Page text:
follows:

Authority: 21 U. S. C. 321, 331, 352, 355, 361, 362, 371, 374.

0
4. Part 700 is amended by revising Sec. 700.27 to read as follows:


Sec. 700.27 Use of prohibited cattle materials in cosmetic products.

(a) Definitions. The definitions and interpretations of terms
contained in section 201 of the Federal Food, Drug, and Cosmetic Act
(the act) apply to such terms when used in this part. The following
definitions also apply:
(1) Prohibited cattle materials means specified risk materials,
small intestine of all cattle except as provided in paragraph (b)(2) of
this section, material from nonambulatory disabled cattle, material
from cattle not inspected and passed, or Mechanically Separated
(MS)(Beef). Prohibited cattle materials

[[Page 53069]]

do not include tallow that contains no more than 0.15 percent insoluble
impurities, tallow derivatives, hides and hide-derived products, and
milk and milk products.
(2) Inspected and passed means that the product has been inspected
and passed for human consumption by the appropriate regulatory
authority, and at the time it was inspected and passed, it was found to
be not adulterated.
(3) Mechanically Separated (MS)(Beef) means a meat food product
that is finely comminuted, resulting from the mechanical separation and
removal of most of the bone from attached skeletal muscle of cattle
carcasses and parts of carcasses that meet the specifications contained
in 9 CFR 319.5, the regulation that prescribes the standard of identity
for MS (Species).
(4) Nonambulatory disabled cattle means cattle that cannot rise
from a recumbent position or that cannot walk, including, but not
limited to, those with broken appendages, severed tendons or ligaments,
nerve paralysis, fractured vertebral column, or metabolic conditions.
(5) Specified risk material means the brain, skull, eyes,
trigeminal ganglia, spinal cord, vertebral column (excluding the
vertebrae of the tail, the transverse processes of the thoracic and
lumbar vertebrae, and the wings of the sacrum), and dorsal root ganglia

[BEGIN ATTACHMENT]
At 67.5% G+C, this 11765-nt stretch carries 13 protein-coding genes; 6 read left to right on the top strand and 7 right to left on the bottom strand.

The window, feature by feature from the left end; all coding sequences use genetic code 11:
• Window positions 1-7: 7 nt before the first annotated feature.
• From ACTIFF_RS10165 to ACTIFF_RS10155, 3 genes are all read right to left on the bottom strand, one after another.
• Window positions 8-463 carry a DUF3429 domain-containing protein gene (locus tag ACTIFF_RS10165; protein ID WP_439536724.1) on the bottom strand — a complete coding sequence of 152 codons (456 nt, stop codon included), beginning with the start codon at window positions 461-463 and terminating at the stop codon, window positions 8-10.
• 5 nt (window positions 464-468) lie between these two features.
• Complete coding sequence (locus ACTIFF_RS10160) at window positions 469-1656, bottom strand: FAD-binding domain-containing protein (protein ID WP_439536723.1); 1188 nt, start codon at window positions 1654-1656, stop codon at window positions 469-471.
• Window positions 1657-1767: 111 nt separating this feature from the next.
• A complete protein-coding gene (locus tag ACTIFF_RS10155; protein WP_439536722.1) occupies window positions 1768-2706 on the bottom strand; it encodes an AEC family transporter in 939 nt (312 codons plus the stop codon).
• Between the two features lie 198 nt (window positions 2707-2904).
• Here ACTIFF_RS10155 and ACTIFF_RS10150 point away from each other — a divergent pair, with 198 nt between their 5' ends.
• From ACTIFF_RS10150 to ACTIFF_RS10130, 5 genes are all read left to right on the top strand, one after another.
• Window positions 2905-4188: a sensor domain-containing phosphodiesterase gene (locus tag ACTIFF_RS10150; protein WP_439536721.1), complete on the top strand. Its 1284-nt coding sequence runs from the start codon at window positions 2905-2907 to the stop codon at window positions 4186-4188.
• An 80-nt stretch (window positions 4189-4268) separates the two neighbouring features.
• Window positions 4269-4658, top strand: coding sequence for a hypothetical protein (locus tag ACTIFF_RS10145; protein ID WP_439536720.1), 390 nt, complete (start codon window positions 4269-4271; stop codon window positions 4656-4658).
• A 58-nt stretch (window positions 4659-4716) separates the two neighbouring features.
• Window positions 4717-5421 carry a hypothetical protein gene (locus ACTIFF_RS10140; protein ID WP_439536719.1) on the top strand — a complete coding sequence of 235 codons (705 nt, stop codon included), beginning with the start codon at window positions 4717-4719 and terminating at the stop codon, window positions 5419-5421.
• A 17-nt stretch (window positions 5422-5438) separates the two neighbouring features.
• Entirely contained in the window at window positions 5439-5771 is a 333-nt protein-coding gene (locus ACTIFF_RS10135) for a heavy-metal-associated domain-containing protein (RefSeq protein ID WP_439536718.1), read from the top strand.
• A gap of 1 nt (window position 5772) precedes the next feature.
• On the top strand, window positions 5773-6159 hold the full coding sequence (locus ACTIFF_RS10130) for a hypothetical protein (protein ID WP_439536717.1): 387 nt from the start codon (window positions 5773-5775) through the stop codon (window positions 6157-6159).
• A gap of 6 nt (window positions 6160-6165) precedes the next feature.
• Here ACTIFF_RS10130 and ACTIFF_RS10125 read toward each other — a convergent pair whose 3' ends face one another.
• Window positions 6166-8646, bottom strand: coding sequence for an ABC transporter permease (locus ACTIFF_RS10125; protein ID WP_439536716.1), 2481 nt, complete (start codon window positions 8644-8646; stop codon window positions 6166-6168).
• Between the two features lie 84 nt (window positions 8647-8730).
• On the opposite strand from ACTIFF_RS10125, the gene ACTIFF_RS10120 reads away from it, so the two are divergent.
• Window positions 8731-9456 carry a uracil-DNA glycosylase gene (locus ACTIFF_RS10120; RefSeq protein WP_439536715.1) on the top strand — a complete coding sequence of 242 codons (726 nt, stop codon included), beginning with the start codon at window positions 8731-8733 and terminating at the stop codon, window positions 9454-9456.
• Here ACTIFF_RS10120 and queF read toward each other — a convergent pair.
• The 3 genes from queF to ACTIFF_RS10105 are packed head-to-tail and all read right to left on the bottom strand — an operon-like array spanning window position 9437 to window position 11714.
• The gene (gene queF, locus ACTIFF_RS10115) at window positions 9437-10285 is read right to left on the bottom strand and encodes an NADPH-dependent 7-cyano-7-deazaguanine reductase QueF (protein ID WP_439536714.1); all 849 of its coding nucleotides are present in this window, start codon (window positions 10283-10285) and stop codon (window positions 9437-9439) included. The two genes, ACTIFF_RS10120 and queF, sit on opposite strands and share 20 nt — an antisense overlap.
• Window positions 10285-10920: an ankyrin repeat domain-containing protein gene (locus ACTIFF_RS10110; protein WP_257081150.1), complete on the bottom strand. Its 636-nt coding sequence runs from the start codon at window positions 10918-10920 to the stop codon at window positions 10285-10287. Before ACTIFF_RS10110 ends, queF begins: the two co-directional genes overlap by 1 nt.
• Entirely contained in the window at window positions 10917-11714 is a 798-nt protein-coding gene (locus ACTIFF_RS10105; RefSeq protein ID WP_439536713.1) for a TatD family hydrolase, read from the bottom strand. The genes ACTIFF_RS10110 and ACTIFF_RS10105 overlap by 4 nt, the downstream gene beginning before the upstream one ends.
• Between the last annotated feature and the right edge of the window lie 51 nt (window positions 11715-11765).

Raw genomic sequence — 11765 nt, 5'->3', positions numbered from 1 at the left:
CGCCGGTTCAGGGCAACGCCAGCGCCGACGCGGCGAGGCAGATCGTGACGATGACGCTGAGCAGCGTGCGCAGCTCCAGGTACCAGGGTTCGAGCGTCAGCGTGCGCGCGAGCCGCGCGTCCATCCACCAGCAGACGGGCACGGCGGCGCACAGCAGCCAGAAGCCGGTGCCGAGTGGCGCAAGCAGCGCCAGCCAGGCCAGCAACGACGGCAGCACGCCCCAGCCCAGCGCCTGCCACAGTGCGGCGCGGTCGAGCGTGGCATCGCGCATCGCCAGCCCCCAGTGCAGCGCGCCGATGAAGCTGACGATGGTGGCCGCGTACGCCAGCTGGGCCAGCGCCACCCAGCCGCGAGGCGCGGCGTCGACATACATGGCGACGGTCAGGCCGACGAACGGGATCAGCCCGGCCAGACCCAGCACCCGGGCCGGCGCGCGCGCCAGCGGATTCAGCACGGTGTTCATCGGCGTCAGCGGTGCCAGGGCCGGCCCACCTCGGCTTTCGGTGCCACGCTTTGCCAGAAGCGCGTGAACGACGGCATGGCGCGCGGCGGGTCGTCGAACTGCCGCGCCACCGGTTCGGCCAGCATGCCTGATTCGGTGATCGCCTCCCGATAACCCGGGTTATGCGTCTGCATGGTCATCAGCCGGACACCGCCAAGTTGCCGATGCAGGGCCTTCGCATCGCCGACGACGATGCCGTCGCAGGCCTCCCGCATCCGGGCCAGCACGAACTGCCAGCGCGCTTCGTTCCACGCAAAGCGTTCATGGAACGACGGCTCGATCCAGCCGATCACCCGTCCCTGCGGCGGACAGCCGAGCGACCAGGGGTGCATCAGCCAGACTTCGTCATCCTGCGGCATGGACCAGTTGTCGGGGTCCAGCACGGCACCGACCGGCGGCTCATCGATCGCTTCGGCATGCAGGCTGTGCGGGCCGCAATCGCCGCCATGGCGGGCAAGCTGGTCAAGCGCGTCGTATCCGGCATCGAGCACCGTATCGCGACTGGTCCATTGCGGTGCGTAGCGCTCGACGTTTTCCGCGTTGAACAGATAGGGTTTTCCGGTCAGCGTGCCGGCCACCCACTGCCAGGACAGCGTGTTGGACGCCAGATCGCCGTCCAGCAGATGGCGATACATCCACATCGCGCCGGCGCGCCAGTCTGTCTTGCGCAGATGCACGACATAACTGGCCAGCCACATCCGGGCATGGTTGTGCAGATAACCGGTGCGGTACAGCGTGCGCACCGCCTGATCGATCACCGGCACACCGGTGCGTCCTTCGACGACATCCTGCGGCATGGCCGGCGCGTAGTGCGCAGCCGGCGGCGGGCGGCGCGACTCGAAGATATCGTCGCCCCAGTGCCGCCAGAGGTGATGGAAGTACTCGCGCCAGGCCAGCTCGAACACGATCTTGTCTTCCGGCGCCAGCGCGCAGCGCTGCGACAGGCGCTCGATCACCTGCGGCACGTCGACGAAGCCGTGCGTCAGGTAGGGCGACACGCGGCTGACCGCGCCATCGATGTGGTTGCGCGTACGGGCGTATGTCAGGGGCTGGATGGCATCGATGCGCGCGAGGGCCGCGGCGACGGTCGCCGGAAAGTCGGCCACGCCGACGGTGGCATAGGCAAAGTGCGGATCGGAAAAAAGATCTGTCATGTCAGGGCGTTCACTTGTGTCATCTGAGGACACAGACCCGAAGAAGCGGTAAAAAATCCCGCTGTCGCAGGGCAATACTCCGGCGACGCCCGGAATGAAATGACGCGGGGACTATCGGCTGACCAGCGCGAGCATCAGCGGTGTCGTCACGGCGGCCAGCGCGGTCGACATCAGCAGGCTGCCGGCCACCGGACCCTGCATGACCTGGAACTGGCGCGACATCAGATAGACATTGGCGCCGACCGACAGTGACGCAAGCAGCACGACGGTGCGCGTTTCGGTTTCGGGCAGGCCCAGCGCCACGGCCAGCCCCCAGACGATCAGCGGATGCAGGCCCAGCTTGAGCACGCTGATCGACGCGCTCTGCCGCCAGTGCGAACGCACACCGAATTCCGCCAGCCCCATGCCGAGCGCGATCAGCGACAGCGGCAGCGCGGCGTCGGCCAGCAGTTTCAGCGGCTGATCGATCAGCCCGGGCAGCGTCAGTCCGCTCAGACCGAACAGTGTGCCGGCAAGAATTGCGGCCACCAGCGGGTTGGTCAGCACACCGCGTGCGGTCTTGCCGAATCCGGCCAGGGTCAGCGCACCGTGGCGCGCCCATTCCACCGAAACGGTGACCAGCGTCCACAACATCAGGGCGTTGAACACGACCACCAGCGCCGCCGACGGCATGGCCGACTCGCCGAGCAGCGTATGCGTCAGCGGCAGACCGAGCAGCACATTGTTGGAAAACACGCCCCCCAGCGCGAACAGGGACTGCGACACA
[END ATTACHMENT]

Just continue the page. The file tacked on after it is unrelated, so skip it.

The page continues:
of cattle 30 months and older and the tonsils and distal ileum of the
small intestine of all cattle.
(6) Tallow means the rendered fat of cattle obtained by pressing or
by applying any other extraction process to tissues derived directly
from discrete adipose tissue masses or to other carcass parts and
tissues. Tallow must be produced from tissues that are not prohibited
cattle materials or must contain not more than 0.15 percent insoluble
impurities as determined by the method entitled ``Insoluble
Impurities'' (AOCS Official Method Ca 3a-46), American Oil Chemists'
Society (AOCS), 5th Edition, 1997, incorporated by reference in
accordance with 5 U.S.C. 552(a) and 1 CFR part 51, or another method
equivalent in accuracy, precision, and sensitivity to AOCS Official
Method Ca 3a-46. You may obtain copies of the method from the AOCS
(http://www.aocs.org) 2211 W. Bradley Ave. Champaign, IL 61821. Copies

may be examined at the Center for Food Safety and Applied Nutrition's
Library, 5100 Paint Branch Pkwy., College Park, MD 20740, or at the
National Archives and Records Administration (NARA). For information on
the availability of this material at NARA, call 202-741-6030, or go to
http://www.archives.gov/federal --register/code--of--federal--

regulations /ibr--locations.html.
(7) Tallow derivative means any chemical obtained through initial
hydrolysis, saponification, or trans-esterification of tallow; chemical
conversion of material obtained by hydrolysis, saponification, or
trans-esterification may be applied to obtain the desired product.
(b) Requirements.
(1) No cosmetic shall be manufactured from, processed with, or
otherwise contain, prohibited cattle materials.
(2) The small intestine is not considered prohibited cattle
material if the distal ileum is removed by a procedure that removes at
least 80 inches of the uncoiled and trimmed small intestine, as
measured from the caeco-colic junction and progressing proximally
towards the jejunum, or by a procedure that the establishment can
demonstrate is equally effective in ensuring complete removal of the
distal ileum.
(c) Records. Manufacturers and processors of cosmetics that are